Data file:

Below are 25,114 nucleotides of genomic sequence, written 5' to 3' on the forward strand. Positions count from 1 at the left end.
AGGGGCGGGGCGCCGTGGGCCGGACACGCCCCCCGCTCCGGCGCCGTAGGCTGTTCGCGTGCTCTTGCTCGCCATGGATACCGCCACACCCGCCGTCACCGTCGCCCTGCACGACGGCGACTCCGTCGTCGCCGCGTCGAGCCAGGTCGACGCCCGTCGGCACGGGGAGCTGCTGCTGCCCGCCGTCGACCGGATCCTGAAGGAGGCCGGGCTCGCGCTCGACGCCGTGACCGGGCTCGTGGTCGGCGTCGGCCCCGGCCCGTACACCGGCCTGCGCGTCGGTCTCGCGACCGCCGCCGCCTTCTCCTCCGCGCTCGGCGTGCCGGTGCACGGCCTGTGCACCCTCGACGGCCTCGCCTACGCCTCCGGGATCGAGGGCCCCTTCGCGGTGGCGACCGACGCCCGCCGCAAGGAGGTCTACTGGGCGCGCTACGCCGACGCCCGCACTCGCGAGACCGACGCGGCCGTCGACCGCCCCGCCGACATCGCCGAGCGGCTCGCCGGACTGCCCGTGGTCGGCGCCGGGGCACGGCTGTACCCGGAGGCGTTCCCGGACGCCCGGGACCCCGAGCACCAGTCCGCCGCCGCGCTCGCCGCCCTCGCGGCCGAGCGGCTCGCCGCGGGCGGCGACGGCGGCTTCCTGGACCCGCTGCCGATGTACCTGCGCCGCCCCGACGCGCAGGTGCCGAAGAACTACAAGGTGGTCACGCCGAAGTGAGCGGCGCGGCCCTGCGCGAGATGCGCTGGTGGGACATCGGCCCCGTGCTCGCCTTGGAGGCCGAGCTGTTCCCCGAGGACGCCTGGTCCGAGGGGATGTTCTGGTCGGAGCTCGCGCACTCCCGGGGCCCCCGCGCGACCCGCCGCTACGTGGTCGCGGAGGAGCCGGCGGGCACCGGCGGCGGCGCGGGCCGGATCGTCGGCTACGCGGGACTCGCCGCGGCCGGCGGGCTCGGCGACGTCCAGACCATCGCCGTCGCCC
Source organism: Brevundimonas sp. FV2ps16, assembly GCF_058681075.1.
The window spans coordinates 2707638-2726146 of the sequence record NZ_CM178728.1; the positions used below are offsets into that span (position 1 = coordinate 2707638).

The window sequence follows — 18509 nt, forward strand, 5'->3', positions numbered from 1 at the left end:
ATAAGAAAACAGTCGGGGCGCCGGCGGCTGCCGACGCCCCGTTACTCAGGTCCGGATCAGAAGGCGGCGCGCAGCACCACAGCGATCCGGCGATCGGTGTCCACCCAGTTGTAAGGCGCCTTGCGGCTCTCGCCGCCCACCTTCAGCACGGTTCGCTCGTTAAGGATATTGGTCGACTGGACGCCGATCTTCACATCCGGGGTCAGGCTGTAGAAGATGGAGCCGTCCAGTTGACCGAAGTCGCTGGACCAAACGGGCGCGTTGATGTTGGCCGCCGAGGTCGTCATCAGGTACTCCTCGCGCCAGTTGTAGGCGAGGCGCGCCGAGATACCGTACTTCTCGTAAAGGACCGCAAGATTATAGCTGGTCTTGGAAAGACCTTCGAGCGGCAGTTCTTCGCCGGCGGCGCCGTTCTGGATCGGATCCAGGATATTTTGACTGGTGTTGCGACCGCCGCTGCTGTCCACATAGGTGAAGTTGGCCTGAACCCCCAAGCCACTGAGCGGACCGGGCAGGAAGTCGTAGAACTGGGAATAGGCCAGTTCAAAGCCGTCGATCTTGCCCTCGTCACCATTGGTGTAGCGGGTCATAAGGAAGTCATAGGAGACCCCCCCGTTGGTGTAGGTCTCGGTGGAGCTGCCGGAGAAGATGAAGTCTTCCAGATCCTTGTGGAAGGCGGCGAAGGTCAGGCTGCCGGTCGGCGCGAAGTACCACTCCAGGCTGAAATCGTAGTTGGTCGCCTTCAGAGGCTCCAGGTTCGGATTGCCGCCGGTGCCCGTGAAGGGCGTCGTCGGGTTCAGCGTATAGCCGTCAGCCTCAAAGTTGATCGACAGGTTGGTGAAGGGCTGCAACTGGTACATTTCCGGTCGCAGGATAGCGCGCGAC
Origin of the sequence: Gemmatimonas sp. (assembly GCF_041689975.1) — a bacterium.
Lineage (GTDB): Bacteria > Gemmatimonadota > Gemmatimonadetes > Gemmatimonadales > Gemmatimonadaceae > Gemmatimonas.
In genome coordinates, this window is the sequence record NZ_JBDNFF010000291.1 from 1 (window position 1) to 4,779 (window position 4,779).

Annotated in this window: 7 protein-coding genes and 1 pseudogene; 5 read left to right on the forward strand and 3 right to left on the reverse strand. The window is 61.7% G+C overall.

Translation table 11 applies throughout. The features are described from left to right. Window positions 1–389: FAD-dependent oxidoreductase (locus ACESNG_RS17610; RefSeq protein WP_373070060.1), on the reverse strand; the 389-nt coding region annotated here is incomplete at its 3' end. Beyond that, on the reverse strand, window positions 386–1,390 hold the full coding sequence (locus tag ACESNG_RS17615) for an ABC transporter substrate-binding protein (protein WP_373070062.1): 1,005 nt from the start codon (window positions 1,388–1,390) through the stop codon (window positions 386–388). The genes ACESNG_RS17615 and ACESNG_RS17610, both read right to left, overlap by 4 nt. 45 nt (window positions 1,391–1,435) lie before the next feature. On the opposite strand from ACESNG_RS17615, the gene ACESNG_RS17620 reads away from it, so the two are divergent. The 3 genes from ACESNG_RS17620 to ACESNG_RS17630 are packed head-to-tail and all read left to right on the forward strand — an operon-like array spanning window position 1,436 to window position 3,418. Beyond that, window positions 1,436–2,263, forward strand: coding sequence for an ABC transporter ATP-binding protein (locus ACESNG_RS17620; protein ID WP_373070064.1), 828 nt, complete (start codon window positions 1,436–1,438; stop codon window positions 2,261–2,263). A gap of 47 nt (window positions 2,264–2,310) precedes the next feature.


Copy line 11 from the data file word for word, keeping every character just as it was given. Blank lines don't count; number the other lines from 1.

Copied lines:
Translation table 11 applies throughout. The features are described from left to right. Window positions 1–389: FAD-dependent oxidoreductase (locus ACESNG_RS17610; RefSeq protein WP_373070060.1), on the reverse strand; the 389-nt coding region annotated here is incomplete at its 3' end. Beyond that, on the reverse strand, window positions 386–1,390 hold the full coding sequence (locus tag ACESNG_RS17615) for an ABC transporter substrate-binding protein (protein WP_373070062.1): 1,005 nt from the start codon (window positions 1,388–1,390) through the stop codon (window positions 386–388). The genes ACESNG_RS17615 and ACESNG_RS17610, both read right to left, overlap by 4 nt. 45 nt (window positions 1,391–1,435) lie before the next feature. On the opposite strand from ACESNG_RS17615, the gene ACESNG_RS17620 reads away from it, so the two are divergent. The 3 genes from ACESNG_RS17620 to ACESNG_RS17630 are packed head-to-tail and all read left to right on the forward strand — an operon-like array spanning window position 1,436 to window position 3,418. Beyond that, window positions 1,436–2,263, forward strand: coding sequence for an ABC transporter ATP-binding protein (locus ACESNG_RS17620; protein ID WP_373070064.1), 828 nt, complete (start codon window positions 1,436–1,438; stop codon window positions 2,261–2,263). A gap of 47 nt (window positions 2,264–2,310) precedes the next feature.